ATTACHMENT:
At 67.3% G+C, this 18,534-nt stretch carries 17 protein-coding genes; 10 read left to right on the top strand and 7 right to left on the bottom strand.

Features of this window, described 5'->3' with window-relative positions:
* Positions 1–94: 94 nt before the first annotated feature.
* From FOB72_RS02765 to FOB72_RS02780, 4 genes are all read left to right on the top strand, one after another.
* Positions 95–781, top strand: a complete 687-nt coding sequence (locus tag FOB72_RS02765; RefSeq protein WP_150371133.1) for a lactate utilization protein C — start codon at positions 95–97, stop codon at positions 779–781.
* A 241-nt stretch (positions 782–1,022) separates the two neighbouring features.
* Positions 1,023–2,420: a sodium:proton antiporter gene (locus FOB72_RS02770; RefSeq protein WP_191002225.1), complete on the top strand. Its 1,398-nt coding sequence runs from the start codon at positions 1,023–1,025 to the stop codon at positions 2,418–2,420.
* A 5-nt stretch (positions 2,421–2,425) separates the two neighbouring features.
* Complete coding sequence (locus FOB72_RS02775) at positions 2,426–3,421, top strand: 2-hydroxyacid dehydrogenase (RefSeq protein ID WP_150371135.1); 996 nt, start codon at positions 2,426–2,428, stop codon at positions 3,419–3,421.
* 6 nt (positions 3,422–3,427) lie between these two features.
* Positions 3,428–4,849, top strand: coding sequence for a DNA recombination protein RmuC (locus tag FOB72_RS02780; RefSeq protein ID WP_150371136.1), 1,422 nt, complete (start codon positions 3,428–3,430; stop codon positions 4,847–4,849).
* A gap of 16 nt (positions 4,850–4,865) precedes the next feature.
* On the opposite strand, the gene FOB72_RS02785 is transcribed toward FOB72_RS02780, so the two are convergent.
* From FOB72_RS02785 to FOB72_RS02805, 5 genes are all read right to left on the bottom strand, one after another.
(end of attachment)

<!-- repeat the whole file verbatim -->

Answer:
At 67.3% G+C, this 18,534-nt stretch carries 17 protein-coding genes; 10 read left to right on the top strand and 7 right to left on the bottom strand.

Features of this window, described 5'->3' with window-relative positions:
* Positions 1–94: 94 nt before the first annotated feature.
* From FOB72_RS02765 to FOB72_RS02780, 4 genes are all read left to right on the top strand, one after another.
* Positions 95–781, top strand: a complete 687-nt coding sequence (locus tag FOB72_RS02765; RefSeq protein WP_150371133.1) for a lactate utilization protein C — start codon at positions 95–97, stop codon at positions 779–781.
* A 241-nt stretch (positions 782–1,022) separates the two neighbouring features.
* Positions 1,023–2,420: a sodium:proton antiporter gene (locus FOB72_RS02770; RefSeq protein WP_191002225.1), complete on the top strand. Its 1,398-nt coding sequence runs from the start codon at positions 1,023–1,025 to the stop codon at positions 2,418–2,420.
* A 5-nt stretch (positions 2,421–2,425) separates the two neighbouring features.
* Complete coding sequence (locus FOB72_RS02775) at positions 2,426–3,421, top strand: 2-hydroxyacid dehydrogenase (RefSeq protein ID WP_150371135.1); 996 nt, start codon at positions 2,426–2,428, stop codon at positions 3,419–3,421.
* 6 nt (positions 3,422–3,427) lie between these two features.
* Positions 3,428–4,849, top strand: coding sequence for a DNA recombination protein RmuC (locus tag FOB72_RS02780; RefSeq protein ID WP_150371136.1), 1,422 nt, complete (start codon positions 3,428–3,430; stop codon positions 4,847–4,849).
* A gap of 16 nt (positions 4,850–4,865) precedes the next feature.
* On the opposite strand, the gene FOB72_RS02785 is transcribed toward FOB72_RS02780, so the two are convergent.
* From FOB72_RS02785 to FOB72_RS02805, 5 genes are all read right to left on the bottom strand, one after another.